06/23/2018 - 09/30/2018
Thirty-four years ago, American born Canadian, Lynne Gerard, embraced her love of painting, poetry and calligraphy as a full time career. As a free-lance artist, in the early years, Lynne’s work was published internationally in the form of greeting cards and gift books by the C.R. Gibson Company and the Marian Heath Greeting Card Company. Lynne was also a popular figure in travelling art fair circuits.
After immigrating to Canada in 2005, Lynne opened up her Ravenseyrie Studio & Art Gallery in the Gore Bay Harbour Centre the following year, where she now self-publishes her fine art greeting cards in-house and offers her original paintings and rock art for sale.
Lynne’s creative output is heavily under the influence of such diverse sources as prehistoric cave paintings, master watercolourists John Singer Sargent and Alvaro Castagnet and more recently the abstract expressionist sumi-e of 104 year old Japanese painter/poet/calligrapher, Toko Shinoda. At the heart of Lynne’s painting and writing is Nature herself and one’s spiritual interconnectedness with all that is.
With an eclectically appointed studio and the amazing ambience of Lake Huron’s North Channel out her door, Lynne’s Ravenseyrie Studio and Art Gallery is not just a tourist destination but an inspiring creative experience. Come see for yourself! - Ravenseyrie Studio and Art Gallery is open year ‘round. Buisness hours for July and August are Tuesdays thru Sundays 10am to 4pm. Off season hours are Tuesdays through Saturdays 10am to 4pm.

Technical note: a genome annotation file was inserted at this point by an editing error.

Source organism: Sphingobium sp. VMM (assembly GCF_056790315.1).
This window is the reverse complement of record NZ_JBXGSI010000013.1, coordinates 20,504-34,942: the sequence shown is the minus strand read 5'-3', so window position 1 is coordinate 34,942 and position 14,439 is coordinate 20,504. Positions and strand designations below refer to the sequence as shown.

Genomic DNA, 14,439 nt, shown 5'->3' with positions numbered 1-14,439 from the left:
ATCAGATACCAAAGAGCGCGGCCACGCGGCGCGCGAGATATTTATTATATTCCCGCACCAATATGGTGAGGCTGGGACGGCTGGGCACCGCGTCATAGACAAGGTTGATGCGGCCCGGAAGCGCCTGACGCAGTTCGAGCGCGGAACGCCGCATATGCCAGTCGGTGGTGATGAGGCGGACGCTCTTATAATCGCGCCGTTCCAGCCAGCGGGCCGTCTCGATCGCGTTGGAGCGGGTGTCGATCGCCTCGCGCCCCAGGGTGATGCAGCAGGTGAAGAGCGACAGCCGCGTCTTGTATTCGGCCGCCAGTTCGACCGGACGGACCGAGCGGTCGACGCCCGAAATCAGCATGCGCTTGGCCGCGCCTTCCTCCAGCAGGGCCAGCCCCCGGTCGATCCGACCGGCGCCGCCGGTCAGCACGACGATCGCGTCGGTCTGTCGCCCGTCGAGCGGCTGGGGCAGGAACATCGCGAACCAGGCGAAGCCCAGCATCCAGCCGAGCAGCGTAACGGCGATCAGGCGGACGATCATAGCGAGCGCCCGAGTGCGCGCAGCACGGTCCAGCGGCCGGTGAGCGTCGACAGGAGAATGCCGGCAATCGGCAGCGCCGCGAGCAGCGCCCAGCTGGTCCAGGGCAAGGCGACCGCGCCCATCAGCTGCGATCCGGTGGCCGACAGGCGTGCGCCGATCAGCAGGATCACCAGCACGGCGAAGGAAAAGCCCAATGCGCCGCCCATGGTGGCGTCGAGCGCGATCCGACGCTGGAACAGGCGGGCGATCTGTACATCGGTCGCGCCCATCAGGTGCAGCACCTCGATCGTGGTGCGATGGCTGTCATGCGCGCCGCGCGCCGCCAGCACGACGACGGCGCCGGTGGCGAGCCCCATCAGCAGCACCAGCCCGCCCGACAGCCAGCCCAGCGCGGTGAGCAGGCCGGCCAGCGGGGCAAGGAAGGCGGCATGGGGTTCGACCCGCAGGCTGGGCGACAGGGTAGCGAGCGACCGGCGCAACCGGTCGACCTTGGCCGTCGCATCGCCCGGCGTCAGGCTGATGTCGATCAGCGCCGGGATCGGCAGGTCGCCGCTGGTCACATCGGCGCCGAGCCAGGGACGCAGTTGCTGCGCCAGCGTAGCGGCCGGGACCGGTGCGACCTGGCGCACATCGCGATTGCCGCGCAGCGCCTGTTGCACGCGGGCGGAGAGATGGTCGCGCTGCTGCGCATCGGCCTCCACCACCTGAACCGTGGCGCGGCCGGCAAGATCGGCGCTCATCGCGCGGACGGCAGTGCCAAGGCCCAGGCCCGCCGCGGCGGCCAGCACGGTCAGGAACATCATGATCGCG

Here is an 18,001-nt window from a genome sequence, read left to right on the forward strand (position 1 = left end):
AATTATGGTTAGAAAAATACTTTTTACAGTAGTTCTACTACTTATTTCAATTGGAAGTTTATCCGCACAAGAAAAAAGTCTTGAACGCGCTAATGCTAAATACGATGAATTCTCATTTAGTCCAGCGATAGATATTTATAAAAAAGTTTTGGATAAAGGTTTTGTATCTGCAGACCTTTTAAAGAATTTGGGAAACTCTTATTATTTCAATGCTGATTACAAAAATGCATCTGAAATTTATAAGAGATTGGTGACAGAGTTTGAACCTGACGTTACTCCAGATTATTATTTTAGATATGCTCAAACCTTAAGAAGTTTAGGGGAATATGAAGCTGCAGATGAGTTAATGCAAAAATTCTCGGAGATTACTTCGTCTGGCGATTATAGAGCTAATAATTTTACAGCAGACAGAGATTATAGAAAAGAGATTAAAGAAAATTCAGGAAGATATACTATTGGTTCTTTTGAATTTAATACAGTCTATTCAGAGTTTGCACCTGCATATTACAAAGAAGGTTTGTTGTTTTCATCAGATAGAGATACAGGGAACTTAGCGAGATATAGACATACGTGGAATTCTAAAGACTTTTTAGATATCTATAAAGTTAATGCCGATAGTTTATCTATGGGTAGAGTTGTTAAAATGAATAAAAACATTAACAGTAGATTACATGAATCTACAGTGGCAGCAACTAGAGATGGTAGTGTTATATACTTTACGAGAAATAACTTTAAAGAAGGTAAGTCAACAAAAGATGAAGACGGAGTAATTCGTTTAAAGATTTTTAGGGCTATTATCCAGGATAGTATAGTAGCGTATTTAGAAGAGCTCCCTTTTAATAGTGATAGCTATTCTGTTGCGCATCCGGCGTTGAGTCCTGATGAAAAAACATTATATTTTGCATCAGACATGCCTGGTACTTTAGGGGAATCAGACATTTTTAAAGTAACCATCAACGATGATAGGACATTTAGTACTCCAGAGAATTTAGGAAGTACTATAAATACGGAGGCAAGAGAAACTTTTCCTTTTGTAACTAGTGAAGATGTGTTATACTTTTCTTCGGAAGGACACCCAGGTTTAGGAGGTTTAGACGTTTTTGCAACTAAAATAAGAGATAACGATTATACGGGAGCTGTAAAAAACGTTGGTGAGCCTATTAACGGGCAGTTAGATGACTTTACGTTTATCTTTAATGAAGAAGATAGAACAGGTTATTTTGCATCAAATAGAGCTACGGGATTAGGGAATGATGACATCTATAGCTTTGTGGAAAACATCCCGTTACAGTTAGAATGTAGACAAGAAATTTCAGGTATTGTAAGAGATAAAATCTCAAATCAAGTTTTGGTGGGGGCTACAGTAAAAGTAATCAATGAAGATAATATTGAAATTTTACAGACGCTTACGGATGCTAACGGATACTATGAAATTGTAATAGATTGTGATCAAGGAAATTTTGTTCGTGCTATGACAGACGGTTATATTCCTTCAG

Natural Geometry- Wild Physics
06/23/2018 - 09/30/2018
For most of his life Donald Moorcroft was a professor of physics at the University of Western Ontario, doing research on the Northern Lights and teaching a wide range of courses. One of his hobbies was taking pictures. They were well done but not really remarkable. Then, ten years after coming to Manitoulin, he had an epiphany, as he put it. He felt that suddenly he could really see what was in front of his eyes, instead of the construct that his brain told him he was seeing.
At this point he started to take remarkable pictures. Partly he was inspired by living close to nature in his Manitoulin home. He was intensely interested by all the life around him, especially in birds and dragonflies. Another reason for his photography taking off was that he had recently acquired a digital camera. This allowed him to experiment with taking a wide range of pictures. Shortly thereafter he became fascinated with how this visible reality could be distorted, by fog for example, and especially in reflections.
As he developed as an artist Don concentrated more and more on capturing patterns in nature and his photography became more and more abstract. In some cases it becomes difficult to recognize what he is taking a picture of. He also began to manipulate his pictures on the computer, to create his own patterns. An example of this is Into the Void. It is interesting to speculate how his photography would have developed if he had lived longer.
Lizzie was the oldest daughter of W.E.N. Byres and Ellen Higginson, who lived in West Hawkesbury Township, Ontario, then known as Upper Canada. She was born in 1852. Her given name was Elizabeth Clarkson Byres, after her great grandmother, who had come to Canada from England with Lizzie's grandparents. These shoes look like they were never worn, or worn very little because they likely did not fit her for long.